We are the result of what we eat, but also of how we live. Lifestyle influences our health and also that of the brain. In fact, as emerged from a recent research published in the journal Neurology by a team of the University of California (Dhana et al, June 2020), the combination of multiple healthy behaviors reduces the risk of developing Alzheimer's disease.
The researchers analyzed the habits and health of 3000 people by following them over a 6-year period. In particular, the study participants were assessed on the basis of five parameters corresponding to habits considered healthy. That is, moderate or intense physical activity for at least 150 minutes a week, not smoking, limiting alcohol consumption, engaging in intellectual activities in order to keep the brain active, adhering to the Mind diet, which is a combination of the Mediterranean diet and the DASH diet designed to keep hypertension under control. Mind diet is an elastic diet as it does not give strict rules to follow but recommends a minimum of portions per week of foods considered anti-inflammatory and protective and a maximum of portions for inflammatory and therefore riskier foods. To see the Mind Diet guidelines, you can consult the article that we dedicated to this diet a short time ago. What emerged was that those who managed to meet two or three criteria showed a 37% lower risk of developing Alzheimer's than those who met only one or zero of these criteria. In addition, those who managed to meet four or five criteria reduced the probability of developing Alzheimer's by 60%.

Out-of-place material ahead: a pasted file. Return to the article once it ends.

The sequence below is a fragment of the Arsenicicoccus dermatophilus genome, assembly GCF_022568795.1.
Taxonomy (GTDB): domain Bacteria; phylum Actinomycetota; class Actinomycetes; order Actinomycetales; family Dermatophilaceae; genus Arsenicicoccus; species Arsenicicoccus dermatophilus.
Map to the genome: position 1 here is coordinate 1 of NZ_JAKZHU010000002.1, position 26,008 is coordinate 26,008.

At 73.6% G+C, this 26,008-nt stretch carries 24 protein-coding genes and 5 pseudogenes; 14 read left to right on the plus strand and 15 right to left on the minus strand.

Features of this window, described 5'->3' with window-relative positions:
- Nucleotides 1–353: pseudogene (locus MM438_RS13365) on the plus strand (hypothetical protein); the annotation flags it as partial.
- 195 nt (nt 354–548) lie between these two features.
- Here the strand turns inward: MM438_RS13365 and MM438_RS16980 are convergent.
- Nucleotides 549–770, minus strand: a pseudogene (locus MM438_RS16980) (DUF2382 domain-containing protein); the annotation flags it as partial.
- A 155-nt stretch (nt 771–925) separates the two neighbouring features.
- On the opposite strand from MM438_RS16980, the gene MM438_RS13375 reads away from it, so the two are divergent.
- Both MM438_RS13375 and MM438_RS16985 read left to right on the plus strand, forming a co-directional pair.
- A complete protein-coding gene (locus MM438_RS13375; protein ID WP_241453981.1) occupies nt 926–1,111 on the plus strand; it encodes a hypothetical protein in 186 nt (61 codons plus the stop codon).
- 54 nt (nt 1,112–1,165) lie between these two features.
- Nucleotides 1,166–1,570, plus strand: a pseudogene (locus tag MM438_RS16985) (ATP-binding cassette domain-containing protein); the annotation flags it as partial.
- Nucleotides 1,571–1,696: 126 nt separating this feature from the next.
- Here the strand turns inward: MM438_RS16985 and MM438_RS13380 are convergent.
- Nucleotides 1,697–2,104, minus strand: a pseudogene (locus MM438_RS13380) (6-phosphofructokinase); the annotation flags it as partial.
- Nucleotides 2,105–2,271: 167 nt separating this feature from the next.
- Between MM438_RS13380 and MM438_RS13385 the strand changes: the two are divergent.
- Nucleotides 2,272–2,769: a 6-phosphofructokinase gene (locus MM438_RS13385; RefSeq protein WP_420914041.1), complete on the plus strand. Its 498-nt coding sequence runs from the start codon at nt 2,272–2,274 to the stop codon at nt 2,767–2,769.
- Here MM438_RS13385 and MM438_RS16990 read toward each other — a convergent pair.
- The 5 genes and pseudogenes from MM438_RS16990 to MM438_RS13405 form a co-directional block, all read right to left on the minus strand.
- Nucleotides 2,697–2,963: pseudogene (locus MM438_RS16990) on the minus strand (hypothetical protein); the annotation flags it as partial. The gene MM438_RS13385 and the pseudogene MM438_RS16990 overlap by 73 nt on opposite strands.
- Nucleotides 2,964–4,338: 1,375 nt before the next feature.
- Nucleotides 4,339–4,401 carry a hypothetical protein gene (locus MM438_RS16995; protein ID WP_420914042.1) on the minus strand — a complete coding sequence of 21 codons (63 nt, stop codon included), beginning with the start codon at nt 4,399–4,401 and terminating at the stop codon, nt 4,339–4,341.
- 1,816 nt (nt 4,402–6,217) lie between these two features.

The study is very important both because it is solid, in fact it is based on a large sample of the population, and because it shows how the combination of modifiable habits, and therefore accessible to all, can reduce the risk of developing Alzheimer's.